Blog it and scarpa on 21st Feb 2023

After Christmas, and Easter, and New Year’s Eve, and St Patricks Day, and Spring Break, and Superbowl Sunday, and Mardi Gras, and your birthday, and your kids’ birthdays, and your nan’s birthday, the best day of the year is Shrove Tuesday, or Pancake Day.

Shrove Tuesday is the feast before Lent, which begins on Ash Wednesday (the day when you’re supposed to quit smoking). It always falls 47 days before Easter Sunday (you’re checking your calendar now, aren’t you?). Lent is a period of 40 days during which Christians remember the events leading up to and including the death of Jesus. It is a time for fasting, reflection and prayer, and for charity. Some areas of Catholicism practise abstention from alcohol, drugs and sexual intercourse. This is called marriage.

Lent comes from the olde English word meaning ‘lengthen’. So, they shortened the word for lengthen to Lent. The clever basts.

On Shrove Tuesday, Anglo-Saxon Christians (think Chris Hemsworth’s Thor) went to confession and were ‘shriven’ of their sins. Hence, Shrove Tuesday. A bell would be rung to call people for their confessions. This was called the ‘Pancake Bell.’ Not to be confused with the ‘Taco Bell’, where people are called to the nearest bathroom to expel their sins and cry out the name of their God. And promise never to do it again.

In mediaeval times, before the fasting, you’d empty the fridge of all the perishables that wouldn’t keep for 40 days. However, back in the day, all you could get your hands on were eggs, milk, salt and flour. So you threw it all in a frying pan and poured Golden Syrup all over it. Today, thanks to the efforts of Tories, you can only afford to get your hands on eggs, milk, flour and salt. Unfortunately, you can’t afford to turn the gas on to cook it as their mates (The Russians) have put the prices up. So actually, we're giving up pancakes for Lent (there are no problems, only solutions).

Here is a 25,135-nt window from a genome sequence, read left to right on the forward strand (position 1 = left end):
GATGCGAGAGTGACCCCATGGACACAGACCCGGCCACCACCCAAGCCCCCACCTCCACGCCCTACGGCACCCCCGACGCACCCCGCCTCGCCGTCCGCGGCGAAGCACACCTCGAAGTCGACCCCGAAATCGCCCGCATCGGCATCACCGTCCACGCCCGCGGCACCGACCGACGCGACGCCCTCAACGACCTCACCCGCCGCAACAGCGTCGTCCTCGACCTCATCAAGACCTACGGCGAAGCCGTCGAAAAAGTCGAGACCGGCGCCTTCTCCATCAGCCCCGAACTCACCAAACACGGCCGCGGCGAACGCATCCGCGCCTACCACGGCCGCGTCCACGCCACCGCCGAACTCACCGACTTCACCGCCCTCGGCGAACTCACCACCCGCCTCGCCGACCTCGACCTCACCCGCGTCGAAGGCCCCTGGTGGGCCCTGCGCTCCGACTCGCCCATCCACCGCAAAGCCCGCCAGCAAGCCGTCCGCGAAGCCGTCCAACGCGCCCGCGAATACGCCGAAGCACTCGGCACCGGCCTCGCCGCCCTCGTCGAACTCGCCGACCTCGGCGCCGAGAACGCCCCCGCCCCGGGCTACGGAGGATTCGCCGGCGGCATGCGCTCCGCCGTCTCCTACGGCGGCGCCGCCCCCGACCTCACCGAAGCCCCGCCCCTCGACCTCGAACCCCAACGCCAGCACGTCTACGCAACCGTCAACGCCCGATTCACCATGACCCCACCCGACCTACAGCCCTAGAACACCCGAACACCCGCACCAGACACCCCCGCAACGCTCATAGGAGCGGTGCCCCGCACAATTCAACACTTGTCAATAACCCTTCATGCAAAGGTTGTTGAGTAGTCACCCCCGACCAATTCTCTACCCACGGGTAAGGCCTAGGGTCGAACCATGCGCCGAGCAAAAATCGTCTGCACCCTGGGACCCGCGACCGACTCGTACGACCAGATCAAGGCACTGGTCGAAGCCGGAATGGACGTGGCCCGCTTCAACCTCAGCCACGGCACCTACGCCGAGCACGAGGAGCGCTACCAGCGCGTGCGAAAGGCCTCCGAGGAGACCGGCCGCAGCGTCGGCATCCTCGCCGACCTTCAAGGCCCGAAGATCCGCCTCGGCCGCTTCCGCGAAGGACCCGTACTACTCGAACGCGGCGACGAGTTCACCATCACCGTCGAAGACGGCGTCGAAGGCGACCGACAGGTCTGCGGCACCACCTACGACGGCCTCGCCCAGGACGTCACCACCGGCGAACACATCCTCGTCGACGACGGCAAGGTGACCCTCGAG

In the UK, just eating pancakes isn’t enough. We’ve always got to do something stupid (see upcoming Cheese-rolling blog), and Pancake Day is no different. In towns and cities across the country, Pancake Races are held. Large numbers of people, often in fancy dress, race down streets tossing pancakes. The object of the race is to get to the finishing line first, carrying a frying pan with a cooked pancake in it and flipping the pancake as you run. The winner gets committed to the nearest sanatorium.

The most famous pancake race takes place at Olney in Buckinghamshire. According to tradition, in 1445 a woman of Olney heard the pancake bell while she was making pancakes and ran to the church in her apron, still clutching her frying pan. The Olney pancake race is now world famous. Competitors have to be local housewives and they must wear an apron and a hat or scarf. Each contestant has a frying pan containing a hot pancake. She must toss it three times during the race. The first woman to complete the course and arrive at the church, serve her pancake to the bellringer and be kissed by him, is the winner. She then gets committed to the nearest sanatorium.

Tonight, when the kids are home, we’re making pancakes. And we’ll take turns in tossing them. Some will end up on the floor, some will end up on the ceiling, but they’ll all end up back on their plates, drowned in the juices of freshly squeezed oranges, Golden Syrup and sweet, sweet sugar. (Don’t panic we have pancake mix, golden syrup or why not try them with some Cadburys Chocolate or Crunchie or Caramel spread on top in stock!)

And we’ll declare that pancakes are the greatest things in the world, and that Pancake Day is the best day ever.

Tomorrow is nan’s birthday.